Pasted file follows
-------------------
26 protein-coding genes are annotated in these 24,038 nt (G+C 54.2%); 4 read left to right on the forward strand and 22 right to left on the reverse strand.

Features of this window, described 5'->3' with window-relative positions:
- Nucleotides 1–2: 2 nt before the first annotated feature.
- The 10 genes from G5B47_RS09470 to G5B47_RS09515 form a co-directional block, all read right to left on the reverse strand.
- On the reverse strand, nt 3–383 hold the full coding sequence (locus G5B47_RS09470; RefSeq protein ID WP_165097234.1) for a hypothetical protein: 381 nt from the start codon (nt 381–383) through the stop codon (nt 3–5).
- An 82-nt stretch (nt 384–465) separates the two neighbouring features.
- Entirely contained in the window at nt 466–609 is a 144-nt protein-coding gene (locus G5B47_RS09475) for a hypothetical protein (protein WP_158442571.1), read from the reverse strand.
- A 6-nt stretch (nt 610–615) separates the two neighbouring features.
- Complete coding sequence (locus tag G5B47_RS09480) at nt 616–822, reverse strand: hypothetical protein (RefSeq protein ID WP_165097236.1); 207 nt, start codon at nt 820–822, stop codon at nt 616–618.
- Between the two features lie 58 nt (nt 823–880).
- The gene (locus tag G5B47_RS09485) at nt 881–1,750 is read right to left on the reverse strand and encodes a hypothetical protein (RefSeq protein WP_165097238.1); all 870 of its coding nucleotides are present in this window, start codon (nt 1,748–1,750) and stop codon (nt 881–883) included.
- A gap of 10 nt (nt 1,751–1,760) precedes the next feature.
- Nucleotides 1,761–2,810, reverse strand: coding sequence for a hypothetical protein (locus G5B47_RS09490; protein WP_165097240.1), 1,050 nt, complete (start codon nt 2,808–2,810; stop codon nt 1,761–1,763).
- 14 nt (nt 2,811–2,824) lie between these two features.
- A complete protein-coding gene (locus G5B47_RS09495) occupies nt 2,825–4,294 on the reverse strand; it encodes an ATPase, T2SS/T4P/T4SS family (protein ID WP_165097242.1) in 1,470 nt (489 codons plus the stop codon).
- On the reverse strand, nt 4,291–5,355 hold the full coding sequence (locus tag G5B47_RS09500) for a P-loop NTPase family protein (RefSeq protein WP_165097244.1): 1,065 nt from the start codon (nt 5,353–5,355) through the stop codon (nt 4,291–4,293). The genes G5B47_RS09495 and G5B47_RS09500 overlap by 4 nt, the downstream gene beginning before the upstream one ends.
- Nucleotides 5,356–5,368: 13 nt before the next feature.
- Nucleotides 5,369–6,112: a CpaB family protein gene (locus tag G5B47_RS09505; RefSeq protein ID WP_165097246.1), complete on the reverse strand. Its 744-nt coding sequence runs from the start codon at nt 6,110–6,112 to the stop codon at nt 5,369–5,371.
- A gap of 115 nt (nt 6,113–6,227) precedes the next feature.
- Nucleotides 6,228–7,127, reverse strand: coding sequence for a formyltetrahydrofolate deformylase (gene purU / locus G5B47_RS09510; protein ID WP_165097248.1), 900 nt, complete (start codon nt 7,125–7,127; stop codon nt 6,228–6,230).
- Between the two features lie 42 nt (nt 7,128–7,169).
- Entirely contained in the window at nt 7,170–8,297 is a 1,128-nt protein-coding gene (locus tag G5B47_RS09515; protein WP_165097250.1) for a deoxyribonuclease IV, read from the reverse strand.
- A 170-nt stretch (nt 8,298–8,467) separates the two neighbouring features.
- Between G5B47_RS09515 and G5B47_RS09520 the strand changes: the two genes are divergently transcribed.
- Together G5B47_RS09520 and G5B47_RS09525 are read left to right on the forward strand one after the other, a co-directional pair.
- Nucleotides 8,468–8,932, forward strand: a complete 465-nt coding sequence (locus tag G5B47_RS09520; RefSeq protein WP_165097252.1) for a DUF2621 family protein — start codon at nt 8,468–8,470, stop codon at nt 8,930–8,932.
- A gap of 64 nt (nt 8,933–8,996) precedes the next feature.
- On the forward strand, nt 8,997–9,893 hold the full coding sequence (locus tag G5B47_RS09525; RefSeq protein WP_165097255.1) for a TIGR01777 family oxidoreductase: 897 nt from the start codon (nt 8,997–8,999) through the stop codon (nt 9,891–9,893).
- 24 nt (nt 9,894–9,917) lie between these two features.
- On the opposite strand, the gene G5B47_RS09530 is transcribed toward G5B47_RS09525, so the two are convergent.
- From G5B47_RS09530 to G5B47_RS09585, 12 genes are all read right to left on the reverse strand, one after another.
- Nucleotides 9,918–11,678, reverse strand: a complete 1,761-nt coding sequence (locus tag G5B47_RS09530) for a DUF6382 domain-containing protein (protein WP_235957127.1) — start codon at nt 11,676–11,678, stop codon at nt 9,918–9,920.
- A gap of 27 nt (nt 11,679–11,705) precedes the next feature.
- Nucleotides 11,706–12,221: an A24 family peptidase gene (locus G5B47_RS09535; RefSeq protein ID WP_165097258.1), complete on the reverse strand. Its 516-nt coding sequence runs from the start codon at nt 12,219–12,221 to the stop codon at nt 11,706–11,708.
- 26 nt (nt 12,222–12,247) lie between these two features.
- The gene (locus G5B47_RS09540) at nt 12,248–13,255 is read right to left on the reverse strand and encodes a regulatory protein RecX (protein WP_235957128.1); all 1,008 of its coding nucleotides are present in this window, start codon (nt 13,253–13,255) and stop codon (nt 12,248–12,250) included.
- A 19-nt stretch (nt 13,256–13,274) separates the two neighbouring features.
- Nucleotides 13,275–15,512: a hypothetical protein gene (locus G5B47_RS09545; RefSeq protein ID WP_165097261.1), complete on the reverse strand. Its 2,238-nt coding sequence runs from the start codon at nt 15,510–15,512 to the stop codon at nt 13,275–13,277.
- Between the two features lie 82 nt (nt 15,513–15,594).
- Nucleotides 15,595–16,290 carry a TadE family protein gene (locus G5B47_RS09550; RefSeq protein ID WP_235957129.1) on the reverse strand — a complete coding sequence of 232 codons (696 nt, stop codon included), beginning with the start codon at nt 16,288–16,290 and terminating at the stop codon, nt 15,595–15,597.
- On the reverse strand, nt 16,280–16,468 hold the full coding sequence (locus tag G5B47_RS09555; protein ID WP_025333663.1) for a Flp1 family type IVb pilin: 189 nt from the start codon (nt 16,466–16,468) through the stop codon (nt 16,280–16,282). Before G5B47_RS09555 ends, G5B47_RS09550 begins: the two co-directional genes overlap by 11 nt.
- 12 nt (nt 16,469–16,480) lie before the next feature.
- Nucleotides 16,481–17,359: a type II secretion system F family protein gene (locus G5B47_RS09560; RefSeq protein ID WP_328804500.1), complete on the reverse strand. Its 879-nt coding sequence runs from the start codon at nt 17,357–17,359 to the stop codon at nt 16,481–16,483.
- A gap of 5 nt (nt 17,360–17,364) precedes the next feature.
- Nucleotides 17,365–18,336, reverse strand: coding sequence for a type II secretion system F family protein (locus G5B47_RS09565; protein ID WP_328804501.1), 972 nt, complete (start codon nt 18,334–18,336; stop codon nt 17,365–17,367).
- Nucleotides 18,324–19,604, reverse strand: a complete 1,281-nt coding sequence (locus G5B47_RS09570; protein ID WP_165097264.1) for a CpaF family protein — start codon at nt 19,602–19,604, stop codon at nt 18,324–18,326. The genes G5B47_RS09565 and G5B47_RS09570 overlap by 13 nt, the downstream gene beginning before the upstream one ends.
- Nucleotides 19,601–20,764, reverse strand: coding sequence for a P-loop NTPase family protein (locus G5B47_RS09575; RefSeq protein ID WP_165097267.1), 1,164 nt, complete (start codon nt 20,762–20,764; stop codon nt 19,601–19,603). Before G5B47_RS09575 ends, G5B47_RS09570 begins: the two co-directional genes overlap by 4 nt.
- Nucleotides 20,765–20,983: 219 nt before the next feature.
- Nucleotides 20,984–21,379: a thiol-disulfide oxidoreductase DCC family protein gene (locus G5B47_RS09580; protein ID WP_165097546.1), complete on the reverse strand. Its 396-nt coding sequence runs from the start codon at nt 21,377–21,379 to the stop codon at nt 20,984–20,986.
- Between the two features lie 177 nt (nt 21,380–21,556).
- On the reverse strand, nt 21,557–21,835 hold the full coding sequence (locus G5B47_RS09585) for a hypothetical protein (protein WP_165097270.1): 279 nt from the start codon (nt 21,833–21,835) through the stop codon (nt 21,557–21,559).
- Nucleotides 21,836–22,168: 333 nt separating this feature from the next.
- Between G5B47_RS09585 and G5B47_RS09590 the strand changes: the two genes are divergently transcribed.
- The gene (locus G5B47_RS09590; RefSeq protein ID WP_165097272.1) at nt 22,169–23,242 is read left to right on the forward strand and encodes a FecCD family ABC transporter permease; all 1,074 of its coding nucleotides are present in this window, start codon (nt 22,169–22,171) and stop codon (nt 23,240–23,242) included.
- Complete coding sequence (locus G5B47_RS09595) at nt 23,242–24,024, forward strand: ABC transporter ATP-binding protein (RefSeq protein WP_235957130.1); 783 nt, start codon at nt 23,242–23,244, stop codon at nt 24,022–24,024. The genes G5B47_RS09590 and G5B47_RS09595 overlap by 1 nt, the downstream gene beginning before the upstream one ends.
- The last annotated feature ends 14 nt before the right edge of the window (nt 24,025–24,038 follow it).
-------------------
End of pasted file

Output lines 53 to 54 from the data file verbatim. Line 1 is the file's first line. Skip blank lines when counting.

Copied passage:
- Between G5B47_RS09585 and G5B47_RS09590 the strand changes: the two genes are divergently transcribed.
- The gene (locus G5B47_RS09590; RefSeq protein ID WP_165097272.1) at nt 22,169–23,242 is read left to right on the forward strand and encodes a FecCD family ABC transporter permease; all 1,074 of its coding nucleotides are present in this window, start codon (nt 22,169–22,171) and stop codon (nt 23,240–23,242) included.